At the heart of Munchmuseet’s collection is the extraordinary gift bequeathed by Edvard Munch to the people of Oslo in 1940, four years before he died. The bequest comprises a collection of nearly 28,000 paintings, prints, drawings and sculptures, and is unique worldwide. A less known fact is that the museum also owns three other art collections. These were also given to the public by private individuals, and together they provide a unique insight into almost a century of Norwegian art history. Our final exhibition before the museum moves to a brand new building will present works from all four collections alongside each other for the very first time.
The exhibition will include famous and less well-known gems from the collections, with the twin aims of showing the span of the works, and telling the stories of the people behind them. In addition, we want to ask: What obligations do we take on when accepting an art collection as a gift? And how have these obligations helped shape us as a museum?Buy tickets
The exhibition will contain major works by Edvard Munch, including The Dance of Life, Madonna, Puberty and The Kiss. The exhibition will also include several landscape paintings by Munch, interspersed with landscape paintings from the other collections. The paintings will be hung chronologically, giving a unique insight into the development of landscape painting in Norway, from the 19th-century paintings of Amaldus Nielsen to Jakob Weidemann’s masterpiece Forest Floor.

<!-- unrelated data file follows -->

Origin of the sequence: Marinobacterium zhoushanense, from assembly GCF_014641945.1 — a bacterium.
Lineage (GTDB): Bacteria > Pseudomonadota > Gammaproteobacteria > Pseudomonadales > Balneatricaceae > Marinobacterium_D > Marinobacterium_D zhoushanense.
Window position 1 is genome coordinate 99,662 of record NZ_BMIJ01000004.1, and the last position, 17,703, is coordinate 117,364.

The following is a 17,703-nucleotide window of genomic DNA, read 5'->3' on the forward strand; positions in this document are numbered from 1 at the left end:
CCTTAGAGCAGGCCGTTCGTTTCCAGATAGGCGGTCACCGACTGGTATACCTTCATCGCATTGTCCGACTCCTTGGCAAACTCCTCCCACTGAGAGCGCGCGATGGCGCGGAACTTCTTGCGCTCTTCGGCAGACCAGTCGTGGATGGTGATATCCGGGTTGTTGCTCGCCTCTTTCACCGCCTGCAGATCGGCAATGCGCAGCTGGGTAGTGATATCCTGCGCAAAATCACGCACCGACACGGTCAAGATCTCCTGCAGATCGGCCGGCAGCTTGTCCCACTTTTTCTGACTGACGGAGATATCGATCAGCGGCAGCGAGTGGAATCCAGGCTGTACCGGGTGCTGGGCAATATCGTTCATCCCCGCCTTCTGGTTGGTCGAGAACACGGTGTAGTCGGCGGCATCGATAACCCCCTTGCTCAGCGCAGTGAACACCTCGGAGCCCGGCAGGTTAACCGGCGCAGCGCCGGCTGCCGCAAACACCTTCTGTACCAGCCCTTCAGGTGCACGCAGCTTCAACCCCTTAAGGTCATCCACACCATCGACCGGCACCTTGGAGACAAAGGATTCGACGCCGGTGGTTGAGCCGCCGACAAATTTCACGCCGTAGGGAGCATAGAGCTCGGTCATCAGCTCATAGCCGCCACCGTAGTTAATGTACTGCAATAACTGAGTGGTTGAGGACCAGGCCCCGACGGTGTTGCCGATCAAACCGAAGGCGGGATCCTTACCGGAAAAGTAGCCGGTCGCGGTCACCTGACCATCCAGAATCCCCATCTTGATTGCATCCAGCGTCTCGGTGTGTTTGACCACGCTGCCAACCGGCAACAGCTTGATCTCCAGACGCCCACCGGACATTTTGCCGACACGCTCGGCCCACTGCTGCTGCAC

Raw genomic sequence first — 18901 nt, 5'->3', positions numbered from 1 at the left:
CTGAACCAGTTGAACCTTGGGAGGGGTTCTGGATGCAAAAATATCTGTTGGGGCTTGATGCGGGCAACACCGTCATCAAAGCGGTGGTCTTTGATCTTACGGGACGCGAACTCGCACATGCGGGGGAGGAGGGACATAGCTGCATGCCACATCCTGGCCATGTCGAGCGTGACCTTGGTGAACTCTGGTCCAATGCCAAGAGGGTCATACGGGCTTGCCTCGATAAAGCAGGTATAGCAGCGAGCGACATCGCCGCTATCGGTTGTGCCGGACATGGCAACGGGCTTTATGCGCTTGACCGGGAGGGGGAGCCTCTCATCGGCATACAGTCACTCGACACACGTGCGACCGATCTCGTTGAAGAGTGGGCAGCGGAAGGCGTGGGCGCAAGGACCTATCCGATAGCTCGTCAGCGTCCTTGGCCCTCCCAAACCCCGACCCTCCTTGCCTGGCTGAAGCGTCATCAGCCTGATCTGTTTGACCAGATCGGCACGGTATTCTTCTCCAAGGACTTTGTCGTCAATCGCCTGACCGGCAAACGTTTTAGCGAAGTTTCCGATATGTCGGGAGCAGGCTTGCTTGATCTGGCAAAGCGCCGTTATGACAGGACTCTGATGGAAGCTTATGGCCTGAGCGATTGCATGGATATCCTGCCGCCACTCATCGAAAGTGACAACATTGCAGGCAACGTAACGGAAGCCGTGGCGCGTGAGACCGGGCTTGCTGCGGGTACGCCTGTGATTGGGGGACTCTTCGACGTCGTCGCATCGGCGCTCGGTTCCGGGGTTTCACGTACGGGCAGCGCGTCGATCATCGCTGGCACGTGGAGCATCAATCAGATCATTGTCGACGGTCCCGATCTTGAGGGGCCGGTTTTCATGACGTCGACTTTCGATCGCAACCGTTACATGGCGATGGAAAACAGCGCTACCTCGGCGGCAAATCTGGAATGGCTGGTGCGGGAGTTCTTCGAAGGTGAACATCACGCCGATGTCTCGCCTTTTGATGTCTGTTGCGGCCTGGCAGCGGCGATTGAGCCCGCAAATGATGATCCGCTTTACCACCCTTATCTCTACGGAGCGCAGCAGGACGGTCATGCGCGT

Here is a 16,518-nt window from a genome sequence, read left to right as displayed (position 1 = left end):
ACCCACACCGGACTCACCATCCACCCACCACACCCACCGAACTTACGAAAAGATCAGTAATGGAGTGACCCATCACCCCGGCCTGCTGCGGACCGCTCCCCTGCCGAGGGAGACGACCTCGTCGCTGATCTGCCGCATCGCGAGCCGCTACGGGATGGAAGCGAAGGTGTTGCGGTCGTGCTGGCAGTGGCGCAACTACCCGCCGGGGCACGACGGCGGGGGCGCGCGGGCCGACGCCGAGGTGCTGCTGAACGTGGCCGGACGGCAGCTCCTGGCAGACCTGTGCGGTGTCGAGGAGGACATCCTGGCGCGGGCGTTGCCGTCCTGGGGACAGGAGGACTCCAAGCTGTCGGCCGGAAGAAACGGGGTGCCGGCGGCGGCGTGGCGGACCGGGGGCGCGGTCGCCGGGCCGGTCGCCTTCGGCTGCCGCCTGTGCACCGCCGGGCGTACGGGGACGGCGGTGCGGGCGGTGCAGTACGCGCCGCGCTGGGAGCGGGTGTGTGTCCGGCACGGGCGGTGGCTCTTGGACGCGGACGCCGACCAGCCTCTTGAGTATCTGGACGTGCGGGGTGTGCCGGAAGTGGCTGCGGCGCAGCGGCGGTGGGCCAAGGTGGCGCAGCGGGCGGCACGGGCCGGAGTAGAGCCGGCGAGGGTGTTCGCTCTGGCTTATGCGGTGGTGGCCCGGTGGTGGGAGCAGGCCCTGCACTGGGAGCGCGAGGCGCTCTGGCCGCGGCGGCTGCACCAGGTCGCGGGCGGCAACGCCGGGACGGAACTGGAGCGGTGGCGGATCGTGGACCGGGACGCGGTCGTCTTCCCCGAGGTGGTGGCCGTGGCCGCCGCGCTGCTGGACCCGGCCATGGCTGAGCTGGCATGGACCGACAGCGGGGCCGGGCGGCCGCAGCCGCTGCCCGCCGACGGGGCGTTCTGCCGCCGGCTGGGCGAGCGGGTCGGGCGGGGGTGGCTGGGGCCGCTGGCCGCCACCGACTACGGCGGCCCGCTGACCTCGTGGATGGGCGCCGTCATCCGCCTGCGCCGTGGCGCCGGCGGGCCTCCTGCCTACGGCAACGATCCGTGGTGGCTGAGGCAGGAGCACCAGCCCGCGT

In addition, we will display a true gem of Norwegian art history: Rolf Stenersen’s collection of naive landscapes by Johan Berner Jakobsen (1859–1939). Originally a fisherman from Northern Norway, Jakobsen taught himself to paint, and works by him were included in a group exhibition at Kunsthall Oslo in 2010.
The exhibition will also offer visitors a rare opportunity to see the work that goes on behind the scenes at the museum. The move to Bjørvika involves a major conservation effort, and as part of this exhibition we will bring our conservation activities into the gallery space, allowing visitors to see at close hand what is involved in preserving an art collection.